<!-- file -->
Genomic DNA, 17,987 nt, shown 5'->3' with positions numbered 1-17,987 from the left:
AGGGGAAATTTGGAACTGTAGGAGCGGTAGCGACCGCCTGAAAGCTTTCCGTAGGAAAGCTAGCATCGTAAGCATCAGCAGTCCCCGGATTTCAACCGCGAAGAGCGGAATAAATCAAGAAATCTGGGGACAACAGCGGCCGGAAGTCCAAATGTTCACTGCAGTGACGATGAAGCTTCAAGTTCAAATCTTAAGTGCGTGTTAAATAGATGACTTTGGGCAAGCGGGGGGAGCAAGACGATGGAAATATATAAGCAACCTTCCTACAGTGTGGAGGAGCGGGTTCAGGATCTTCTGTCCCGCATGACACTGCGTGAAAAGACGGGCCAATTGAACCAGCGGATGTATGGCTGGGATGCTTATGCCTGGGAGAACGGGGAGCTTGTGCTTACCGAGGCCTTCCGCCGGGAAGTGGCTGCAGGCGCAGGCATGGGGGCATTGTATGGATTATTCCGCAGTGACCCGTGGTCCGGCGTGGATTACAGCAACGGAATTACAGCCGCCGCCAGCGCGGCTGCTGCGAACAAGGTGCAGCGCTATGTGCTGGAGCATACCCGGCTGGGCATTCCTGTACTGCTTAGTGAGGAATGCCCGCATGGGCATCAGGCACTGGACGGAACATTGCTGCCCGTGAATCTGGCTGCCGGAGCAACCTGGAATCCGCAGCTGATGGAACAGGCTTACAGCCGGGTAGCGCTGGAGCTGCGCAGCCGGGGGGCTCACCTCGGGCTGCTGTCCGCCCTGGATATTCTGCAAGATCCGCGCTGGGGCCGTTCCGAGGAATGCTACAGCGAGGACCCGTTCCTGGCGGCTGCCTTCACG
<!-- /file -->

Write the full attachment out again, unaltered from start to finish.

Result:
Genomic DNA, 17,987 nt, shown 5'->3' with positions numbered 1-17,987 from the left:
AGGGGAAATTTGGAACTGTAGGAGCGGTAGCGACCGCCTGAAAGCTTTCCGTAGGAAAGCTAGCATCGTAAGCATCAGCAGTCCCCGGATTTCAACCGCGAAGAGCGGAATAAATCAAGAAATCTGGGGACAACAGCGGCCGGAAGTCCAAATGTTCACTGCAGTGACGATGAAGCTTCAAGTTCAAATCTTAAGTGCGTGTTAAATAGATGACTTTGGGCAAGCGGGGGGAGCAAGACGATGGAAATATATAAGCAACCTTCCTACAGTGTGGAGGAGCGGGTTCAGGATCTTCTGTCCCGCATGACACTGCGTGAAAAGACGGGCCAATTGAACCAGCGGATGTATGGCTGGGATGCTTATGCCTGGGAGAACGGGGAGCTTGTGCTTACCGAGGCCTTCCGCCGGGAAGTGGCTGCAGGCGCAGGCATGGGGGCATTGTATGGATTATTCCGCAGTGACCCGTGGTCCGGCGTGGATTACAGCAACGGAATTACAGCCGCCGCCAGCGCGGCTGCTGCGAACAAGGTGCAGCGCTATGTGCTGGAGCATACCCGGCTGGGCATTCCTGTACTGCTTAGTGAGGAATGCCCGCATGGGCATCAGGCACTGGACGGAACATTGCTGCCCGTGAATCTGGCTGCCGGAGCAACCTGGAATCCGCAGCTGATGGAACAGGCTTACAGCCGGGTAGCGCTGGAGCTGCGCAGCCGGGGGGCTCACCTCGGGCTGCTGTCCGCCCTGGATATTCTGCAAGATCCGCGCTGGGGCCGTTCCGAGGAATGCTACAGCGAGGACCCGTTCCTGGCGGCTGCCTTCACG